UFC’s Joe Rogan Releases Statement on UFC 223 Main Event Commentary

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UFC commentator Joe Rogan
Joe Rogan Credit: Dave Mandel/Sherdog.com

UFC color commentator Joe Rogan has come out in defense of his main event commentary at UFC 223.

UFC 223 is in the books, and it was an interesting night to say the least. Rose Namajunas defended her strawweight title in a hotly contested match against Joanna Jedrzejczyk. Zabit Magomedsharipov continued his march to stardom. Karolina Kowalkiewicz fended off a game Felice Herrig. Olivier Aubin-Mercier arrived as the ‘Canadian Gangster.’ Yet outside the cage, one particularly notable occurrence was the performance of UFC color commentator Joe Rogan.

Rogan’s commentary during the main event between Khabib Nurmagomedov and massive underdog/short notice opponent Al Iaquinta has become a focal point for fans. Many have perceived it as inaccurate or even biased against the Russian star. Rogan spent much of the later rounds of the fight questioning Khabib’s stand-up game, a rather surprising twist in a fight that he was dominating. And while it is true that Khabib was seemingly unable to control Iaquinta the way many expected in the later rounds, and had noticeably slowed a step, it was still a landslide victory for ‘The Eagle.’

Rogan has now released a statement regarding his performance on the air at UFC 223 in Brooklyn, explaining his reasoning. Saying that it is “insanely rare to have a fighter as dominant as [Khabib Nurmagomedov],” Rogan went on to explain that “when I’m commentating on someone that dominant I am constantly looking for cracks in their armor, and on Saturday night we saw the first of those cracks exposed by an incredibly game Al Iaquinta.”

Iaquinta, mind you, did not win a single round in the bout on the judges scorecards. That said, even making it five rounds with the imposing Nurmagomedov is something of a victory. And while five of the Russian’s previous UFC fights have gone to decision, he had never before been in a five round fight. Many expected that would give him more time to ragdoll Iaquinta and finish him off. Instead, the New Yorker gutted it out to the end.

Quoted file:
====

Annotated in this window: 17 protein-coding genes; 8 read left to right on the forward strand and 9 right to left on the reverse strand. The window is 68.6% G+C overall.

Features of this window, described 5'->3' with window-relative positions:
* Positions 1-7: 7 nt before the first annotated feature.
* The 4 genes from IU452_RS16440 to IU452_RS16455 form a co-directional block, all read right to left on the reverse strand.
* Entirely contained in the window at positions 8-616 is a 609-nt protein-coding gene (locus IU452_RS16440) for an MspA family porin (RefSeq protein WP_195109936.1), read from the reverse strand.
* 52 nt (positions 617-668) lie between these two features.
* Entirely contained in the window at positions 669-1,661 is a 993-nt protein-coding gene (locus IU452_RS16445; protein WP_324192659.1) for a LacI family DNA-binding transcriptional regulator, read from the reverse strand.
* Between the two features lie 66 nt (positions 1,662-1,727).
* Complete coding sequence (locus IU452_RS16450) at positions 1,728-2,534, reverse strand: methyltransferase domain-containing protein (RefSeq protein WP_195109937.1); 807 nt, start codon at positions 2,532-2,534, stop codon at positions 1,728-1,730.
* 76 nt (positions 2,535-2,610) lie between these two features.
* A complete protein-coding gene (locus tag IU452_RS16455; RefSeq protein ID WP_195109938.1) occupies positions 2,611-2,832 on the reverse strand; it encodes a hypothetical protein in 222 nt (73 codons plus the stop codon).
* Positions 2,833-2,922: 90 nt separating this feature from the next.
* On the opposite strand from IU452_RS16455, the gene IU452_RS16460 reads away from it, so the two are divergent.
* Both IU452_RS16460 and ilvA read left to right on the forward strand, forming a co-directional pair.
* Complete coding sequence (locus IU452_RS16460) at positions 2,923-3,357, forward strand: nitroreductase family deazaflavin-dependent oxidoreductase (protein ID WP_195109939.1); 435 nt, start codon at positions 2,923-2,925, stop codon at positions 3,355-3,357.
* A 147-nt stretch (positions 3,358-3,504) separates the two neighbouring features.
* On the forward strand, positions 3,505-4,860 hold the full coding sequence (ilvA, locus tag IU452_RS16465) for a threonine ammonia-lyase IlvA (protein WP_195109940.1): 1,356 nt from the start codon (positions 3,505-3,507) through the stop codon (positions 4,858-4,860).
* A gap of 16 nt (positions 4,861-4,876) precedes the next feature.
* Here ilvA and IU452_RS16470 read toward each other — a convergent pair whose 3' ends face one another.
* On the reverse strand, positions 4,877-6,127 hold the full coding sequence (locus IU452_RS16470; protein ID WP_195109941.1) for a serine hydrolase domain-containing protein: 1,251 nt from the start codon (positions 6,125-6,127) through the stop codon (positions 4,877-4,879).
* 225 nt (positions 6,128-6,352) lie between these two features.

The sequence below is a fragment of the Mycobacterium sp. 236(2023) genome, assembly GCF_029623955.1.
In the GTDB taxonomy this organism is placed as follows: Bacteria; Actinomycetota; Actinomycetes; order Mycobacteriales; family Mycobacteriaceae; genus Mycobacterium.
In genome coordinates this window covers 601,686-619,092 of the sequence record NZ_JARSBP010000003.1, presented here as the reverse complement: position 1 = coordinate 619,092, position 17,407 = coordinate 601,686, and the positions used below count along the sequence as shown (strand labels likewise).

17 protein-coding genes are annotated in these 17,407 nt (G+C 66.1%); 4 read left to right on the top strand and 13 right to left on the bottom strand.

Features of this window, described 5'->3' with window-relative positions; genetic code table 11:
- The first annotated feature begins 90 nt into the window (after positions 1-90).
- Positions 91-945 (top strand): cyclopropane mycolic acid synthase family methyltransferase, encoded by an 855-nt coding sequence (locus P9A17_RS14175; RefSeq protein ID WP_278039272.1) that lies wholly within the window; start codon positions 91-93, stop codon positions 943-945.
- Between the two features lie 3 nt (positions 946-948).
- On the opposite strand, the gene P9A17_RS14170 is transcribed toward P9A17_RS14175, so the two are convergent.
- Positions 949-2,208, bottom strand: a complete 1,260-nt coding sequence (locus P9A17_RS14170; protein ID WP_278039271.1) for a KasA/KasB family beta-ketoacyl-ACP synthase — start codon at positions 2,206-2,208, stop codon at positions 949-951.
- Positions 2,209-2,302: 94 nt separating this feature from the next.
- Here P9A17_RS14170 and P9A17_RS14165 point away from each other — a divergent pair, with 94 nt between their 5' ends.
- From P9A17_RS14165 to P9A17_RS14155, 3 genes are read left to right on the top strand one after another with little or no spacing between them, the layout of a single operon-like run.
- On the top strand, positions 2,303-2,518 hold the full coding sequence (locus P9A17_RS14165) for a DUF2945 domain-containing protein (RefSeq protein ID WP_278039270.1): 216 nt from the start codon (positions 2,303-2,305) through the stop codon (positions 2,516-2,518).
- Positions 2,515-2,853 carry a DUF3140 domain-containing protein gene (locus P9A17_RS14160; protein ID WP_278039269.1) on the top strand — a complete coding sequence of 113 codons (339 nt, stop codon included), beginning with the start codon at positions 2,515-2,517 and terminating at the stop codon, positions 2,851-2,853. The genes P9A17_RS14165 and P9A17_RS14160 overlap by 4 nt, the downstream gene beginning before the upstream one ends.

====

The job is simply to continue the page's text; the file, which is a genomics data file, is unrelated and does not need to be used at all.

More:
You can read Rogan’s full statement below.

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It is insanely rare to have a fighter as dominant as @khabib_nurmagomedov. In one of the most talent stacked divisions to go 25 and 0 is incredible, but to do it without even having a rough moment in a fight is completely unheard of. The closest thing to adversity he’s had to face in the Octagon before Saturday was one solid punch that was landed by Michael Johnson in a fight that was otherwise a horrifically one-sided mauling. When I’m commentating on someone that dominant I am constantly looking for cracks in their armor, and on Saturday night we saw the first of those cracks exposed by an incredibly game Al Iaquinta. Most people, myself included, expected the highly favored Khabib to rag doll his last minute opponent the way he’s done to everyone else he faced in the Octagon, and that was the case in the early going, but as the fight got into the later rounds Al was able to keep the fight standing and we saw some possible flaws in Khabib’s defense. Make no mistake about it, Khabib won that fight by a landslide, but it went to a decision, and that in and of itself was an upset. When I’m looking at a fighter as spectacularly talented as Khabib fighting a guy like Al who is an almost impossible underdog I’m not just looking at this fight, but I’m looking at openings that can possibly be exploited by the best fighters in the division. I saw some of those openings Saturday night, and I certainly found them interesting. In no way am I biased against Khabib, in fact I’m a massive fan of his and he’s one of my all time favorite fighters. If any of you were annoyed by my concentrating on that aspect of an incredibly dominant performance by one of the most impressive guys in the history of the division, please accept my sincere apology. When I commentate on fights my goal is to highlight the action and make it more exciting for the fans at home. Obviously all this is done live in real time, and if I had to go back and do it again I would often be able to do a better job. Even after all the years I’ve been commentating I still learn something new about the position with each and every event, and when that stops happening that will most likely be when I quit.

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